Correctly interpreting his hesitation, Jarand said, “I would not have asked you, had I not wanted you to have it. You may take another.” As the wizard reached the table again, he added, “And you may bring me that platter of cakes. I believe I am a little hungry.”
Looking resolutely ahead, Greyskies offered the heavy platter to the prince. Jarand took his time choosing before waving the wizard away. Just as the wizard was about to return with his water to sit down, Jarand said, “You may choose something for yourself also, Master Greyskies.”
Despite the prince’s apparent courtesy, Greyskies could not help feeling that he was being toyed with. He sat nibbling on his cake, keeping his eyes warily on the prince. For a few minutes, Jarand seemed to have forgotten him but as soon as the wizard dropped his guard and addressed himself more fully to his cake, he looked up to find the prince’s grey eyes studying him. He jumped with fright and crumbs of cake bounced onto the floor.
“I beg your pardon, Your Highness,” mumbled the wizard through a mouthful, “I did not mean to keep you waiting.”
Surprisingly, the prince smiled, “Don’t panic, Greyskies. I am not going to eat you. When you are ready, you may tell me how these men were dressed.”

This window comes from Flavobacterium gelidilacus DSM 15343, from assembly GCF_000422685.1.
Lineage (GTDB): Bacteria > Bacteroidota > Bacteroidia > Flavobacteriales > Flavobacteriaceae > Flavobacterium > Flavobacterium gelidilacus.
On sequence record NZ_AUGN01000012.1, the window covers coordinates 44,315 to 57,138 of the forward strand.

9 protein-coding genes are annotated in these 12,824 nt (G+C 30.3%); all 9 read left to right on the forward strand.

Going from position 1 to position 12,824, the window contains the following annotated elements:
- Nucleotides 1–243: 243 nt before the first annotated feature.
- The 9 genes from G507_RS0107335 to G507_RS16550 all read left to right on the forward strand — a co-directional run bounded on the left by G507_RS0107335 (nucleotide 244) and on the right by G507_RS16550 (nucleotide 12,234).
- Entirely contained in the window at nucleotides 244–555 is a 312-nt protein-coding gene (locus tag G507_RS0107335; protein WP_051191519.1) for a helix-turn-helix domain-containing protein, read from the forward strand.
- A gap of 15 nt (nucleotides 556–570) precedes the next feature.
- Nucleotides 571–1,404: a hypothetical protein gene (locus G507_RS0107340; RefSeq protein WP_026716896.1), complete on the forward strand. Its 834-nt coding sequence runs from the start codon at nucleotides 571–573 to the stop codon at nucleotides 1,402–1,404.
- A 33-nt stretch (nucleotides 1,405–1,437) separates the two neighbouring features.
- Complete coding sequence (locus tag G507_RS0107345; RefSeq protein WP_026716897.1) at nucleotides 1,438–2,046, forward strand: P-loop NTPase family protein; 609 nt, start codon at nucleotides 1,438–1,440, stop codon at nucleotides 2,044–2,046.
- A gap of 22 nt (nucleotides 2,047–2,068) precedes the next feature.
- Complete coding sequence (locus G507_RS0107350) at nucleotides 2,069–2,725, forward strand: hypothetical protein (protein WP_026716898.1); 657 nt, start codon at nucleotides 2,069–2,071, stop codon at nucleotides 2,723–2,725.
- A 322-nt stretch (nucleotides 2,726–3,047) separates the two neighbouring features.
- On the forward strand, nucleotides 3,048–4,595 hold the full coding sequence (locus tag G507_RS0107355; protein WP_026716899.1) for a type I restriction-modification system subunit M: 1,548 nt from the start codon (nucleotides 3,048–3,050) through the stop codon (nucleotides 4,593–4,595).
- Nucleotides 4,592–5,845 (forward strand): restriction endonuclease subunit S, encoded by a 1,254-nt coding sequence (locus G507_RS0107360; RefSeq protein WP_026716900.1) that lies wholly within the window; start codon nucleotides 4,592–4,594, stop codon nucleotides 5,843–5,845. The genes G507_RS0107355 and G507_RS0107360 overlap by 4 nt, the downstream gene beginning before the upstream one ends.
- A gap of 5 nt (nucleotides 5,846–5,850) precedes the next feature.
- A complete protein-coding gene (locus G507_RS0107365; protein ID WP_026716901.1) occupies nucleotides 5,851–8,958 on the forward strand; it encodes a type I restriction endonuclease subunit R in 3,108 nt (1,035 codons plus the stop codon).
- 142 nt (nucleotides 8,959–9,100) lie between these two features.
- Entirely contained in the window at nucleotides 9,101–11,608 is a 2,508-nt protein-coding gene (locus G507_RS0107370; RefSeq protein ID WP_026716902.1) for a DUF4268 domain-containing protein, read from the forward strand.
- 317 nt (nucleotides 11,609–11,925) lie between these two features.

Deciding to take the prince at his word, Greyskies finished off the last mouthful of cake, drank the rest of his water and stood up to brush himself down. Then he sent a trickle of grey magic to place his glass and the prince’s empty glass on the table. Once everything was back in place, he sat down again and answered, feeling much more at ease now that he was no longer so hungry, “That is an interesting question, my lord. Five out of the six of them were dressed in similar clothing. The sixth wore green robes. He was the one I thought might be a wizard.”
“Interesting. So they were wearing uniforms, were they?”
The wizard shook his head. “No, sire. I would not describe them as uniforms. They were wearing light brown shirts and leggings. They were not tailored as uniforms are. More like the sort of clothing worn by farmhands but not quite.”
“I see. That is very interesting indeed.”
“Is it, Your Highness?” As the princes eyebrows snapped together, Greyskies realised he had been over-familiar. “I b-beg your pardon. I should not have asked that.” The wizard noticed with some irritation that he was trembling.
After subjecting the wizard to a few seconds of silent scrutiny, the prince continued, “And do you remember anything else about these men?”